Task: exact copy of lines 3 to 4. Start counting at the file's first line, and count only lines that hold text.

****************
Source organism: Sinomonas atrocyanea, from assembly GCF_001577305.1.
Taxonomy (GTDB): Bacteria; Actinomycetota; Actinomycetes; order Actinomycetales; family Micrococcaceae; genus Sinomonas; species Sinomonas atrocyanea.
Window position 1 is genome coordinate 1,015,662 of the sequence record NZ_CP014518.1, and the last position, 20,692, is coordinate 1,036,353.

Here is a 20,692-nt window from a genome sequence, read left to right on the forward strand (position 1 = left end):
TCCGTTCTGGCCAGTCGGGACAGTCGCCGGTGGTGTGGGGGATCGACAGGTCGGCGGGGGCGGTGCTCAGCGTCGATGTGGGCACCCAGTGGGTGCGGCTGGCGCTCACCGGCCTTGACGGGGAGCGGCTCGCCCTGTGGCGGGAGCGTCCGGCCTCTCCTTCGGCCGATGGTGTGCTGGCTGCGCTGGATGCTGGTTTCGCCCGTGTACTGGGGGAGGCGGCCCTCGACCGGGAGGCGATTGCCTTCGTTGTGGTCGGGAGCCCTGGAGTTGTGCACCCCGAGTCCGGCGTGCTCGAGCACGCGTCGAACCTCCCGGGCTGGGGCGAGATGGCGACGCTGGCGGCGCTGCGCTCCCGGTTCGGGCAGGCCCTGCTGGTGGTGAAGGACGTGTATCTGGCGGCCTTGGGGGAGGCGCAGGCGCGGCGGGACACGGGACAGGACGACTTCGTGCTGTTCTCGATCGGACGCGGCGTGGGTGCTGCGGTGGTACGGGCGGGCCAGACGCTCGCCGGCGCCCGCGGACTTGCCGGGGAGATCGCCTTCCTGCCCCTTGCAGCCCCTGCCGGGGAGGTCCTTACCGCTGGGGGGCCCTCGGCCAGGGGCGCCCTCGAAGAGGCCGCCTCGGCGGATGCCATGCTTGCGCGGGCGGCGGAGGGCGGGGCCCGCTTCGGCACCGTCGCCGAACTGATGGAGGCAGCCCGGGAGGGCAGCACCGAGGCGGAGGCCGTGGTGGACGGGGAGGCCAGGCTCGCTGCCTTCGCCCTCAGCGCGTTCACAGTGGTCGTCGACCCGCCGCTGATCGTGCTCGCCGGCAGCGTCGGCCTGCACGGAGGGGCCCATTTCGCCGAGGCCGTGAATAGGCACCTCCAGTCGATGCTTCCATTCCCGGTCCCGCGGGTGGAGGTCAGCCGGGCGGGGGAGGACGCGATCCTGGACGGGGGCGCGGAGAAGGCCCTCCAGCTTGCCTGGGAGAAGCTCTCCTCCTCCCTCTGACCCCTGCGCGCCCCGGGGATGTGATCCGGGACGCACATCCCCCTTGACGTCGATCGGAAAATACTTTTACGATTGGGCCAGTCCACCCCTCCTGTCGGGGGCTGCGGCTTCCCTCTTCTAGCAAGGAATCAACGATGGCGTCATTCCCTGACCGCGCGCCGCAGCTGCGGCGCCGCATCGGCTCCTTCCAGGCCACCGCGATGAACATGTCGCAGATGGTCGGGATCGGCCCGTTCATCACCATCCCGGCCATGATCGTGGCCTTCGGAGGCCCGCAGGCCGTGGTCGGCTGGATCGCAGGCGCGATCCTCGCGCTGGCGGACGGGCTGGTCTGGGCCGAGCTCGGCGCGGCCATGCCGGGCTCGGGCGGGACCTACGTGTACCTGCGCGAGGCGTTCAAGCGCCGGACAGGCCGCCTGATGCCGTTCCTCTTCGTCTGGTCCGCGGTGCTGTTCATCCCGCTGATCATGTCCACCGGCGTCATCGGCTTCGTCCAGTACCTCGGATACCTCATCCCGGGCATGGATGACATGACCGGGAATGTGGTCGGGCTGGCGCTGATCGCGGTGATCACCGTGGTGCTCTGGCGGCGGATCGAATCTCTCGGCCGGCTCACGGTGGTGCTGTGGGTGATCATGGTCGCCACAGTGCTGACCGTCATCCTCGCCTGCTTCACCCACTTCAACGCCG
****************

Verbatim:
Window position 1 is genome coordinate 1,015,662 of the sequence record NZ_CP014518.1, and the last position, 20,692, is coordinate 1,036,353.

Here is a 20,692-nt window from a genome sequence, read left to right on the forward strand (position 1 = left end):